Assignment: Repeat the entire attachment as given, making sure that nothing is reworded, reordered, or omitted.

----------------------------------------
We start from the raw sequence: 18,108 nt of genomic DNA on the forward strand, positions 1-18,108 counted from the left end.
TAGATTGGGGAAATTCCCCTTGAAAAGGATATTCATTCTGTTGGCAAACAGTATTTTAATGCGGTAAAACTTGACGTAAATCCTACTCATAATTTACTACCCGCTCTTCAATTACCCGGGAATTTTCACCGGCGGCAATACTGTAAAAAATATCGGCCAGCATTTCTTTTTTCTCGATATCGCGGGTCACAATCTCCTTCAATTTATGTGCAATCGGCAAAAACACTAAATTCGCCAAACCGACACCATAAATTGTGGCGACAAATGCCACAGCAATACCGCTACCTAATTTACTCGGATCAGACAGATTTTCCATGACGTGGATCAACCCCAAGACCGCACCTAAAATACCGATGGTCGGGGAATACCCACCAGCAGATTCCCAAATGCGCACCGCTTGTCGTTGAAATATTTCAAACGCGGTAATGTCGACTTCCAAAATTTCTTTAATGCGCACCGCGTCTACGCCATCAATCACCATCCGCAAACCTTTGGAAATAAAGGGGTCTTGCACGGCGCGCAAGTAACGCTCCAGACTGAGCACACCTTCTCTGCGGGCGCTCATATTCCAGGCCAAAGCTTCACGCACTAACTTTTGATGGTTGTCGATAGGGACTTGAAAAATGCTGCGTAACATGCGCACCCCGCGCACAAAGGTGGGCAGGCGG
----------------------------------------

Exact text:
We start from the raw sequence: 18,108 nt of genomic DNA on the forward strand, positions 1-18,108 counted from the left end.
TAGATTGGGGAAATTCCCCTTGAAAAGGATATTCATTCTGTTGGCAAACAGTATTTTAATGCGGTAAAACTTGACGTAAATCCTACTCATAATTTACTACCCGCTCTTCAATTACCCGGGAATTTTCACCGGCGGCAATACTGTAAAAAATATCGGCCAGCATTTCTTTTTTCTCGATATCGCGGGTCACAATCTCCTTCAATTTATGTGCAATCGGCAAAAACACTAAATTCGCCAAACCGACACCATAAATTGTGGCGACAAATGCCACAGCAATACCGCTACCTAATTTACTCGGATCAGACAGATTTTCCATGACGTGGATCAACCCCAAGACCGCACCTAAAATACCGATGGTCGGGGAATACCCACCAGCAGATTCCCAAATGCGCACCGCTTGTCGTTGAAATATTTCAAACGCGGTAATGTCGACTTCCAAAATTTCTTTAATGCGCACCGCGTCTACGCCATCAATCACCATCCGCAAACCTTTGGAAATAAAGGGGTCTTGCACGGCGCGCAAGTAACGCTCCAGACTGAGCACACCTTCTCTGCGGGCGCTCATATTCCAGGCCAAAGCTTCACGCACTAACTTTTGATGGTTGTCGATAGGGACTTGAAAAATGCTGCGTAACATGCGCACCCCGCGCACAAAGGTGGGCAGGCGG